Green Line Type 9 Thread

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Re: Green Line Type 9 Thread

Postby bostontrainguy » Thu Nov 30, 2017 2:11 pm

I misspoke. What I was trying to say is that everything in Boston is fiberglass once the new Red and Orange cars come online. I was pointing out that the new Greenline cars are unique by being the only new cars with cushioned seats in the MBTA subway system.
Last edited by CRail on Fri Dec 01, 2017 7:15 pm, edited 1 time in total.
Reason: Unnecessary nesting quotes removed.
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Re: Green Line Type 9 Thread

Postby orange1234 » Thu Nov 30, 2017 8:33 pm

bostontrainguy wrote:It also appears that they are retaining the cushion seats. This is unique to the Greenline since just about everything else in Boston is fiberglass (there are a few heavyrail/lightrail cars with uncushioned fabric covers).


The Type 9 will, in fact, feature fiberglass seats. It's not easily apparent in those pictures, but the MBTA's RFP documents specify them. The T is moving away from padded seating as it reduces maintenance costs.
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Re: Green Line Type 9 Thread

Postby csor2010 » Mon Mar 05, 2018 11:22 pm

First car is out and about in Elmira: https://twitter.com/LMRAMIREZGM/status/970668332591583232
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Re: Green Line Type 9 Thread

Postby RailBus63 » Sat Mar 10, 2018 10:39 am

csor2010 wrote:First car is out and about in Elmira: https://twitter.com/LMRAMIREZGM/status/970668332591583232


Man, that front end is even uglier than the drawings. Makes the Type 8 look decent by comparison.
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Re: Green Line Type 9 Thread

Postby R36 Combine Coach » Sat Mar 10, 2018 10:59 pm

The posted shot of the demo unit could pass for somewhere on the Mattapan Line or Riverside Branch (with snow of course).

Since CAF's Elmira Heights shop is building the stainless Viewliners from the ground up (with full stainless welding capability), are the Type 9s built on site or kit shells shipped for assembly in Elmira?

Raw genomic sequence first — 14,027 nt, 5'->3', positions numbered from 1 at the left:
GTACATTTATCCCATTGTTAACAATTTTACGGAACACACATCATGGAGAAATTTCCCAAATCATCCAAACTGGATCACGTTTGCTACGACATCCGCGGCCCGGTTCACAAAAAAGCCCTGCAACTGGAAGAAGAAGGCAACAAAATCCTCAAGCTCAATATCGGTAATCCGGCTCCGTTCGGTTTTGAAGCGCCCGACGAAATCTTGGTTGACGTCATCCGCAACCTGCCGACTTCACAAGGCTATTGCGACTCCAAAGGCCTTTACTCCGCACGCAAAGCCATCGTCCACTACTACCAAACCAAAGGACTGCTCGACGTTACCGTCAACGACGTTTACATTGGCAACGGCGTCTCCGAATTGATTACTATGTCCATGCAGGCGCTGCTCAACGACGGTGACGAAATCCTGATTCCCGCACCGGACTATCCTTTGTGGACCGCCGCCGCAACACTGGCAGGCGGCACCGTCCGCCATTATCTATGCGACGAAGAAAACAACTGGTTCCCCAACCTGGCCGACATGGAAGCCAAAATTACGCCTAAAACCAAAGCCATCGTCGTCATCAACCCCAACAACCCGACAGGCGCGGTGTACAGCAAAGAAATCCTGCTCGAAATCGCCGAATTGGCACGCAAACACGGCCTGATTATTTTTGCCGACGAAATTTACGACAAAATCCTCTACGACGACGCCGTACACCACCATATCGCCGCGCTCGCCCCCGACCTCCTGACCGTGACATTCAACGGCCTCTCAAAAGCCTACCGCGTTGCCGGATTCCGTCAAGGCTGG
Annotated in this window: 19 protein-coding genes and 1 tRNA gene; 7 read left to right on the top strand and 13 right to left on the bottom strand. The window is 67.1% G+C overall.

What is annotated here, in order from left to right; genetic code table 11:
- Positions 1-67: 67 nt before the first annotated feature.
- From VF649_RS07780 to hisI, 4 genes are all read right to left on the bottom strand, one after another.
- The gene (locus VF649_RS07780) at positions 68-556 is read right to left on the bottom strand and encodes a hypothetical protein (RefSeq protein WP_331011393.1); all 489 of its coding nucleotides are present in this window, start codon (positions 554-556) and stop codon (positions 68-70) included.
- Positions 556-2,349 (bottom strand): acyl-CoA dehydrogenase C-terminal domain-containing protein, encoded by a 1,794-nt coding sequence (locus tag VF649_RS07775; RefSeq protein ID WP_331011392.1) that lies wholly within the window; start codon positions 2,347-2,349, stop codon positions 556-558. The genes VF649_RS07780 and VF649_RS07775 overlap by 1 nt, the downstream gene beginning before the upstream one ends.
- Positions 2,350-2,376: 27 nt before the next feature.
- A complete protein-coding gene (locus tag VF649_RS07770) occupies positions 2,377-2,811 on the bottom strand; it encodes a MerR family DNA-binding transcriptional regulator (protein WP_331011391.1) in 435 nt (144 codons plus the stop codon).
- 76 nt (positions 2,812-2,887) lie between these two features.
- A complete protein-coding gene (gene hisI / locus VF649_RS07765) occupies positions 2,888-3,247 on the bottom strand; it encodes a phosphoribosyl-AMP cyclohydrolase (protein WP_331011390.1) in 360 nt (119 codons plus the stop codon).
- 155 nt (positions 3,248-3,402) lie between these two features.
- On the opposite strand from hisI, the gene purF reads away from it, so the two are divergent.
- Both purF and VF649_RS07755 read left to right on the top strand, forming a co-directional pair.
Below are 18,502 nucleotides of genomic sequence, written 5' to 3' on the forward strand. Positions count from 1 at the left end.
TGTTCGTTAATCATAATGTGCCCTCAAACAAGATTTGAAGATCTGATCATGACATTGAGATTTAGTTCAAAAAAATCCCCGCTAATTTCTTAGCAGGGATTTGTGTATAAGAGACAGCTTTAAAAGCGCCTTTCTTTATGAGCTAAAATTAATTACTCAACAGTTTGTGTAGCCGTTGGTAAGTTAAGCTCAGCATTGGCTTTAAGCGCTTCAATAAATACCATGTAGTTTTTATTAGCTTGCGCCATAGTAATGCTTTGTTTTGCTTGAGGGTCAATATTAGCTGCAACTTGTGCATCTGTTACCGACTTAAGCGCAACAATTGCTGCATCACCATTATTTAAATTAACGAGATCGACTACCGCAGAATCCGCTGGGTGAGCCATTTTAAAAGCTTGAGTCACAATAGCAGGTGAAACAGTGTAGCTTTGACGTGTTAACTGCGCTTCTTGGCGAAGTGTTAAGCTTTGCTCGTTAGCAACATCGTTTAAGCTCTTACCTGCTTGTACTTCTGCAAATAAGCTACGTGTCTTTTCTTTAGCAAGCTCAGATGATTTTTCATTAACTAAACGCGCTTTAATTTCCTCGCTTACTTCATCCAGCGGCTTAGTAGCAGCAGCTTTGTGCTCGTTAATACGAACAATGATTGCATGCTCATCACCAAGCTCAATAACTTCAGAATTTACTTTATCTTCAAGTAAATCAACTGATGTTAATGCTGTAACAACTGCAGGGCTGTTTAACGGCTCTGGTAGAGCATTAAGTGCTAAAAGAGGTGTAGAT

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Re: Green Line Type 9 Thread

Postby BandA » Sun Mar 11, 2018 12:14 am

Looks like great visibility but poor glare control??
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Re: Green Line Type 9 Thread

Postby bostontrainguy » Sun Mar 11, 2018 11:10 am

BandA wrote:Looks like great visibility but poor glare control??


Looks just like the existing Type 8s to me. And they have crappy non-adjustable fold down metal sun shades with sharp edges too!
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Re: Green Line Type 9 Thread

Postby The EGE » Sun Mar 11, 2018 1:15 pm

The Type 9s were never supposed to be a great leap forward over the Type 8s (except for not derailing, obviously). They're a small fleet expansion to cover the GLX, not a wholly new fleet.
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Re: Green Line Type 9 Thread

Postby CRail » Sun Mar 11, 2018 3:27 pm

That's correct. What the T was looking for with the Type 9 order was basically reliable Type 8s. The fact that they will not trainline with them is insane to me, though.
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Re: Green Line Type 9 Thread

Postby BandA » Sun Mar 11, 2018 3:39 pm

Wow, trainlining is important. As for glare, there are polarized sunglasses
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Re: Green Line Type 9 Thread

Postby bostontrainguy » Sun Mar 11, 2018 4:26 pm

CRail wrote:That's correct. What the T was looking for with the Type 9 order was basically reliable Type 8s. The fact that they will not trainline with them is insane to me, though.

Trying to get the Japanese speaking Type 7 to talk to the Italian speaking Type 8 was difficult enough. Now trying to throw in a Spanish speaking third version probably can't be easily done. They won't run together, but they will be able to physically couple if necessary.
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Re: Green Line Type 9 Thread

Postby BandA » Sun Mar 11, 2018 5:00 pm

That's insane that there isn't a standard connection.
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Re: Green Line Type 9 Thread

Postby diburning » Mon Mar 12, 2018 10:54 am